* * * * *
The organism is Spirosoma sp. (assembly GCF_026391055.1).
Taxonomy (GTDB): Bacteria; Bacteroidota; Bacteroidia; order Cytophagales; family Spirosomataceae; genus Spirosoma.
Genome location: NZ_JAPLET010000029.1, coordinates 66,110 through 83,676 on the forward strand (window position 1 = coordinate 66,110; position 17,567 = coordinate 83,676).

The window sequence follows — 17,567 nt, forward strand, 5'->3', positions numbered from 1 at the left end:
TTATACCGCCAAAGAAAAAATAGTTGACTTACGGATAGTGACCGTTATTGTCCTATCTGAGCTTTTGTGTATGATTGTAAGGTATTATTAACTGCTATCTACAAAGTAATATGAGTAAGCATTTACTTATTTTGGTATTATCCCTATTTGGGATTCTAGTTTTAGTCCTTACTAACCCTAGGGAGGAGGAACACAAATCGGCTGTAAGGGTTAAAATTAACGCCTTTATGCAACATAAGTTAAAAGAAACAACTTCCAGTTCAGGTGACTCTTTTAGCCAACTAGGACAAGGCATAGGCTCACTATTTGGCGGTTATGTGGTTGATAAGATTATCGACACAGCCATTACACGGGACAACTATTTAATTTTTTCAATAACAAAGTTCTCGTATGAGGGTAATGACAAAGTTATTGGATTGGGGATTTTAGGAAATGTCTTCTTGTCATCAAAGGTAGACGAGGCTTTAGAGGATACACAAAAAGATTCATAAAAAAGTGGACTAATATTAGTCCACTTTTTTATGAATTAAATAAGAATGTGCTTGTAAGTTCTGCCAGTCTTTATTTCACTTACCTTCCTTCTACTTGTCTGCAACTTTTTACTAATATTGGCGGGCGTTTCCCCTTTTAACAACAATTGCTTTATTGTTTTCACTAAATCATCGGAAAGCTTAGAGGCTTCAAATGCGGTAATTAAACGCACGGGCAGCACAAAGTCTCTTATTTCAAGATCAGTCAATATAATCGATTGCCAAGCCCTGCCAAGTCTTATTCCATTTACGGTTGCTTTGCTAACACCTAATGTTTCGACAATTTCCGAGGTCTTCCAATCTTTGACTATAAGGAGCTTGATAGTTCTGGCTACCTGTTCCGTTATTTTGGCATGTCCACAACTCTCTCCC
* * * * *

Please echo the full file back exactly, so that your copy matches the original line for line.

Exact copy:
The organism is Spirosoma sp. (assembly GCF_026391055.1).
Taxonomy (GTDB): Bacteria; Bacteroidota; Bacteroidia; order Cytophagales; family Spirosomataceae; genus Spirosoma.
Genome location: NZ_JAPLET010000029.1, coordinates 66,110 through 83,676 on the forward strand (window position 1 = coordinate 66,110; position 17,567 = coordinate 83,676).

The window sequence follows — 17,567 nt, forward strand, 5'->3', positions numbered from 1 at the left end:
TTATACCGCCAAAGAAAAAATAGTTGACTTACGGATAGTGACCGTTATTGTCCTATCTGAGCTTTTGTGTATGATTGTAAGGTATTATTAACTGCTATCTACAAAGTAATATGAGTAAGCATTTACTTATTTTGGTATTATCCCTATTTGGGATTCTAGTTTTAGTCCTTACTAACCCTAGGGAGGAGGAACACAAATCGGCTGTAAGGGTTAAAATTAACGCCTTTATGCAACATAAGTTAAAAGAAACAACTTCCAGTTCAGGTGACTCTTTTAGCCAACTAGGACAAGGCATAGGCTCACTATTTGGCGGTTATGTGGTTGATAAGATTATCGACACAGCCATTACACGGGACAACTATTTAATTTTTTCAATAACAAAGTTCTCGTATGAGGGTAATGACAAAGTTATTGGATTGGGGATTTTAGGAAATGTCTTCTTGTCATCAAAGGTAGACGAGGCTTTAGAGGATACACAAAAAGATTCATAAAAAAGTGGACTAATATTAGTCCACTTTTTTATGAATTAAATAAGAATGTGCTTGTAAGTTCTGCCAGTCTTTATTTCACTTACCTTCCTTCTACTTGTCTGCAACTTTTTACTAATATTGGCGGGCGTTTCCCCTTTTAACAACAATTGCTTTATTGTTTTCACTAAATCATCGGAAAGCTTAGAGGCTTCAAATGCGGTAATTAAACGCACGGGCAGCACAAAGTCTCTTATTTCAAGATCAGTCAATATAATCGATTGCCAAGCCCTGCCAAGTCTTATTCCATTTACGGTTGCTTTGCTAACACCTAATGTTTCGACAATTTCCGAGGTCTTCCAATCTTTGACTATAAGGAGCTTGATAGTTCTGGCTACCTGTTCCGTTATTTTGGCATGTCCACAACTCTCTCCC